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Sometimes, I think, one of the most fraught aspects of ESA is guilt. Certainly in my case, where it isn't apparent that I have problems. Obviously there are other cases, plenty of them despite the likes of our vile mainstream media, where the right to support is unquestionable. My problem is that, there are moments, where one feels a fleeting moment of peace and quiet, or calm; usually assisted with a cup of peppermint tea and some nice warm sunshine. These moments don't last and life isn't so simple that one feels one's problems at a constant and consistent rate, like a regular oscillation. Problems come and go; symptoms or issues wax and wane, often unpredictably. Or sometimes with dismal and depressing predictability. But when I'm feeling more at ease with life (relatively speaking - I've never been comfortable in life) I start to feel guilty that I'm claiming. Something that, no doubt, would please the Duncan Smith's of this world. But what's the alternative? JSA is the same amount, and I’ve yet to hear when my WCA will be (could well be I get a letter through tomorrow!).

In such moments I wonder perhaps I should just go and get a job - or at least try. To be fair to myself, I have made enquiries from time to time on a few positions I’ve seen advertised. It doesn't cause me any grief to email people. I can do that from home and I don't have to commit myself in the process. One such vacancy I saw advertised this week. Unfortunately the position required computer knowledge I don't have and the advert, like so many, was maddeningly vague about the desired character of the suitable applicant: 'we want someone that's reliable (well duh!), who can work on their own initiative or under pressure' or some such Barnum statement nonsense. Who would say they are none of those things? But for me these sorts of requirements are difficult, particularly working under pressure. Then there's the added stress of self doubt and wondering just how and, more importantly, when your boss will feel let down by your inability to cope. As I, like most people, don't have foresight or a crystal ball to scry the future, how can I know if things will work or not. That the job was also part time exacerbated the fraught nature thereof: how can I contribute to a pension or even society (which is what all this is about) if I'm earning between 90-120 quid a week? Certainly that's better than having to deal with the jobcentre and the useless Salvation Army perhaps, but you are certainly not moving forward in life.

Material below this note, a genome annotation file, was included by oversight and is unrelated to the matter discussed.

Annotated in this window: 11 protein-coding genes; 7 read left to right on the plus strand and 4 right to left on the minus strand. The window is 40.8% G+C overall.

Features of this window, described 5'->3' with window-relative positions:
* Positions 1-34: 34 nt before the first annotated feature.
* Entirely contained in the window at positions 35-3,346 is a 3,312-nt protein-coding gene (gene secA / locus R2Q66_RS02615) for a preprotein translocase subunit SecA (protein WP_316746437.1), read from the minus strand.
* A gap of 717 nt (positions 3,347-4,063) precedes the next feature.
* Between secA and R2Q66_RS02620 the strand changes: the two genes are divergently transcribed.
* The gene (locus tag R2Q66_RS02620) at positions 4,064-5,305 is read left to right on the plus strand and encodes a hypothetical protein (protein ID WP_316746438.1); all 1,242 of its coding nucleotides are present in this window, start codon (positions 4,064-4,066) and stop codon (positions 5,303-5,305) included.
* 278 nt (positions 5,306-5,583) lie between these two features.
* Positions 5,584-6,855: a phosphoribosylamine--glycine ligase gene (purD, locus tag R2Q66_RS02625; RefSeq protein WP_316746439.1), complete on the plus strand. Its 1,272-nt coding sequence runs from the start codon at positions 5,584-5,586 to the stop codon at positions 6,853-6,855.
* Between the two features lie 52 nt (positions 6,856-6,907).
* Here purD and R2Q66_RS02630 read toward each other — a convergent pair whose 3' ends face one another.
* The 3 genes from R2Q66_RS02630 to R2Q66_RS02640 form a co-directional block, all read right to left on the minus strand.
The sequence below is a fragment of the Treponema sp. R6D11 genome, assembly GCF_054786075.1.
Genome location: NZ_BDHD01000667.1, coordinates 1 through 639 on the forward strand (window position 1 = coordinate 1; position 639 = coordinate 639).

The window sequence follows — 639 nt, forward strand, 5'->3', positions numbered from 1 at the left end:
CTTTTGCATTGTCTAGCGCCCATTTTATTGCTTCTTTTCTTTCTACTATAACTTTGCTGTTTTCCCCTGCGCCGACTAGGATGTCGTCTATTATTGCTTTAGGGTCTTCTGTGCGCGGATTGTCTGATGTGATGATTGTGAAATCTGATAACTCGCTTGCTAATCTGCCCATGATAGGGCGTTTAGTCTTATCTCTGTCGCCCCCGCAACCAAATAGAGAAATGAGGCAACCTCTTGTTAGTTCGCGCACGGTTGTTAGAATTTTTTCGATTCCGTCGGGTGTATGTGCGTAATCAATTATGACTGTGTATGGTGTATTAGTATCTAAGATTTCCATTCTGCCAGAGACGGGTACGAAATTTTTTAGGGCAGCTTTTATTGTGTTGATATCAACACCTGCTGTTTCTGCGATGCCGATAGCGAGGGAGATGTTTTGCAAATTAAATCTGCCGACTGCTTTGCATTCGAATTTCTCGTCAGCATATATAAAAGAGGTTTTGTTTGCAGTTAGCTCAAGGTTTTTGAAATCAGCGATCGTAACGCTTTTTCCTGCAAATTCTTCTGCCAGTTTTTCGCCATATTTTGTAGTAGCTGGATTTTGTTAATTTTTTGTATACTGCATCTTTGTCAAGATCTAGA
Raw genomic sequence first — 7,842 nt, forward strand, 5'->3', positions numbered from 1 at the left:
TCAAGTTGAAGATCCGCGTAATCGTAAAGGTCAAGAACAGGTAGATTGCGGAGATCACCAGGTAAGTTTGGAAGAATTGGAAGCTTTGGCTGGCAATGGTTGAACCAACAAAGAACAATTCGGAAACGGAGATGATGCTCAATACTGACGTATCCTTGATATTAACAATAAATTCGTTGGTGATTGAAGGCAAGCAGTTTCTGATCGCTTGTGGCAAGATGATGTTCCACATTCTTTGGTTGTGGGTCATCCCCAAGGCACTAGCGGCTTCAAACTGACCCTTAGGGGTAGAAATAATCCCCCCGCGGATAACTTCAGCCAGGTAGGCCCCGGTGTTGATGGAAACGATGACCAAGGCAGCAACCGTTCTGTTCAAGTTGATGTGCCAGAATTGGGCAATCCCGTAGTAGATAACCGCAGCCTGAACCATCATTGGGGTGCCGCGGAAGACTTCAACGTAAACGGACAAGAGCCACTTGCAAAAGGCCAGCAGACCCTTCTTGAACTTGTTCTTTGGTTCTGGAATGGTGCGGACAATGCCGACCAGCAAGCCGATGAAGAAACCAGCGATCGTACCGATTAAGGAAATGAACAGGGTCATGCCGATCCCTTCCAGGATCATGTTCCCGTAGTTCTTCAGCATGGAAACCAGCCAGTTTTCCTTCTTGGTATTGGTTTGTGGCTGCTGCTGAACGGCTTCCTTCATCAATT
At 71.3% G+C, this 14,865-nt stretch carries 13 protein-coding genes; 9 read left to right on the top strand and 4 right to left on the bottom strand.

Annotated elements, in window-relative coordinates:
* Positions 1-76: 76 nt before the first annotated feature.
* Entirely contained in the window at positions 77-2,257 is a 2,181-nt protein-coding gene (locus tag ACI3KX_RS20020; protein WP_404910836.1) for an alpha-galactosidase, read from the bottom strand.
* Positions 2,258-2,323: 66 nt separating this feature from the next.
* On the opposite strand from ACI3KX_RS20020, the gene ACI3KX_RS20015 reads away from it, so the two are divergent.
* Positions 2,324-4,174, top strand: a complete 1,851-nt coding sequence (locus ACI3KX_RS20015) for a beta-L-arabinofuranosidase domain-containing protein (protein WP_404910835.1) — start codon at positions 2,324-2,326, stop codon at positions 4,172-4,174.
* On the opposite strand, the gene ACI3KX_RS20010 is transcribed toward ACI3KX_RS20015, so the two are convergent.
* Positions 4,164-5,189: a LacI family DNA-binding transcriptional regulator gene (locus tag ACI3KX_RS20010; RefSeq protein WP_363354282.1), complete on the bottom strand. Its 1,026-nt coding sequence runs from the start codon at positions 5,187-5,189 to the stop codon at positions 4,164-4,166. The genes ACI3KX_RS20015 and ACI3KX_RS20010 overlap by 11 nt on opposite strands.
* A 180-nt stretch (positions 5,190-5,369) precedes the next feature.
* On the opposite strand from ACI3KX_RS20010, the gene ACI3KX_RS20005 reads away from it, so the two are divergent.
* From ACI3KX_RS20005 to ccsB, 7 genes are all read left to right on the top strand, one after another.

Could the Salvation Army help with any of this? Well I don't think so. The best they've managed so far is to offer me the potential to do a day's creative writing workshop (possibly - there's no guarantee) in March. A workshop that, while I'm sure is great, isn't oriented to helping people build a career. That's not the purpose of these types of courses, but that seems the best they can offer - either that or, as my wanker of a previous adviser 'offered': CV 'training' or 'application form training'. Honestly, it's just ridiculous. At least that's my initial reaction. Maybe I’m just monstrously arrogant. I'm sure Susan Kramer, Libdem Baroness would think so; her disgusting Torymouthed support for 'work experience' (i.e. workfare) on Thursday's night's Question Time was a further sign of the times in today's politics: yellow in colour, blue in tooth and claw. Even when George Galloway (the only panellist to stand up for Cait Reilly, calling for her beatification no less!) corrected her to say that Cait was already on a work experience scheme, one of her own choosing, Kramer decided that wasn't good enough.